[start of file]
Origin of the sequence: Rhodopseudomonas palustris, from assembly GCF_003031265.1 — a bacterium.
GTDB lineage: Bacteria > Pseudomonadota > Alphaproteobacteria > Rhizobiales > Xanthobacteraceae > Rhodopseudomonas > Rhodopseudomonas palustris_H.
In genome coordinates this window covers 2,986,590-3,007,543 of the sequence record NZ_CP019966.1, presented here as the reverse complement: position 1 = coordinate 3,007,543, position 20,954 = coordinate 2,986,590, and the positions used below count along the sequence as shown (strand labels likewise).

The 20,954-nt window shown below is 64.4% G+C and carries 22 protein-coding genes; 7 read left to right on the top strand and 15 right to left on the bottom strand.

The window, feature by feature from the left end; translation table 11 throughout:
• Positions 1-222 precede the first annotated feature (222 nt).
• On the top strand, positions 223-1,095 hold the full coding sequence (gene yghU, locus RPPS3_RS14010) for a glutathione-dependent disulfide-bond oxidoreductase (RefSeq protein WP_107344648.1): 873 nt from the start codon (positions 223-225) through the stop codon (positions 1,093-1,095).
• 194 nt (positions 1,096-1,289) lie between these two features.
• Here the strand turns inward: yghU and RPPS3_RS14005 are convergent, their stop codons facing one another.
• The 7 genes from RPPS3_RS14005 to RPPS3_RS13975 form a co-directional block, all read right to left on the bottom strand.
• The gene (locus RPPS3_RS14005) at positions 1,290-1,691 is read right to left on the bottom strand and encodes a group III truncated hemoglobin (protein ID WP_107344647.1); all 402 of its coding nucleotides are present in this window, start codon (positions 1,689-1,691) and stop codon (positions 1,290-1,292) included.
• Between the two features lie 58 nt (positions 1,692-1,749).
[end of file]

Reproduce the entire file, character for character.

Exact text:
Origin of the sequence: Rhodopseudomonas palustris, from assembly GCF_003031265.1 — a bacterium.
GTDB lineage: Bacteria > Pseudomonadota > Alphaproteobacteria > Rhizobiales > Xanthobacteraceae > Rhodopseudomonas > Rhodopseudomonas palustris_H.
In genome coordinates this window covers 2,986,590-3,007,543 of the sequence record NZ_CP019966.1, presented here as the reverse complement: position 1 = coordinate 3,007,543, position 20,954 = coordinate 2,986,590, and the positions used below count along the sequence as shown (strand labels likewise).

The 20,954-nt window shown below is 64.4% G+C and carries 22 protein-coding genes; 7 read left to right on the top strand and 15 right to left on the bottom strand.

The window, feature by feature from the left end; translation table 11 throughout:
• Positions 1-222 precede the first annotated feature (222 nt).
• On the top strand, positions 223-1,095 hold the full coding sequence (gene yghU, locus RPPS3_RS14010) for a glutathione-dependent disulfide-bond oxidoreductase (RefSeq protein WP_107344648.1): 873 nt from the start codon (positions 223-225) through the stop codon (positions 1,093-1,095).
• 194 nt (positions 1,096-1,289) lie between these two features.
• Here the strand turns inward: yghU and RPPS3_RS14005 are convergent, their stop codons facing one another.
• The 7 genes from RPPS3_RS14005 to RPPS3_RS13975 form a co-directional block, all read right to left on the bottom strand.
• The gene (locus RPPS3_RS14005) at positions 1,290-1,691 is read right to left on the bottom strand and encodes a group III truncated hemoglobin (protein ID WP_107344647.1); all 402 of its coding nucleotides are present in this window, start codon (positions 1,689-1,691) and stop codon (positions 1,290-1,292) included.
• Between the two features lie 58 nt (positions 1,692-1,749).